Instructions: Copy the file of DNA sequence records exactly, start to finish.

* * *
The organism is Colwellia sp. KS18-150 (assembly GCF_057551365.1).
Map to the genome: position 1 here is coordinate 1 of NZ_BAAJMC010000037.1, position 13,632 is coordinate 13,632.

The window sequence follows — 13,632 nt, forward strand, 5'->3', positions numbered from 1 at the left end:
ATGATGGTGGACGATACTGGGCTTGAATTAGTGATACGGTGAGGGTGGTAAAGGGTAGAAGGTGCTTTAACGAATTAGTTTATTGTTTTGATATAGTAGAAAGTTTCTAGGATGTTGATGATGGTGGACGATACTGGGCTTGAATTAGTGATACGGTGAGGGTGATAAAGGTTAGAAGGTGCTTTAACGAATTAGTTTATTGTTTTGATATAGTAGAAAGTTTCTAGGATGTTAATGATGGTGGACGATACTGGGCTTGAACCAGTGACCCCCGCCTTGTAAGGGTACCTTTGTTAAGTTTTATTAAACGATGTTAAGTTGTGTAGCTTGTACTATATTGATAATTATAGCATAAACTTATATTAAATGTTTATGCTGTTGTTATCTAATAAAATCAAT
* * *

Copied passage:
The organism is Colwellia sp. KS18-150 (assembly GCF_057551365.1).
Map to the genome: position 1 here is coordinate 1 of NZ_BAAJMC010000037.1, position 13,632 is coordinate 13,632.

The window sequence follows — 13,632 nt, forward strand, 5'->3', positions numbered from 1 at the left end:
ATGATGGTGGACGATACTGGGCTTGAATTAGTGATACGGTGAGGGTGGTAAAGGGTAGAAGGTGCTTTAACGAATTAGTTTATTGTTTTGATATAGTAGAAAGTTTCTAGGATGTTGATGATGGTGGACGATACTGGGCTTGAATTAGTGATACGGTGAGGGTGATAAAGGTTAGAAGGTGCTTTAACGAATTAGTTTATTGTTTTGATATAGTAGAAAGTTTCTAGGATGTTAATGATGGTGGACGATACTGGGCTTGAACCAGTGACCCCCGCCTTGTAAGGGTACCTTTGTTAAGTTTTATTAAACGATGTTAAGTTGTGTAGCTTGTACTATATTGATAATTATAGCATAAACTTATATTAAATGTTTATGCTGTTGTTATCTAATAAAATCAAT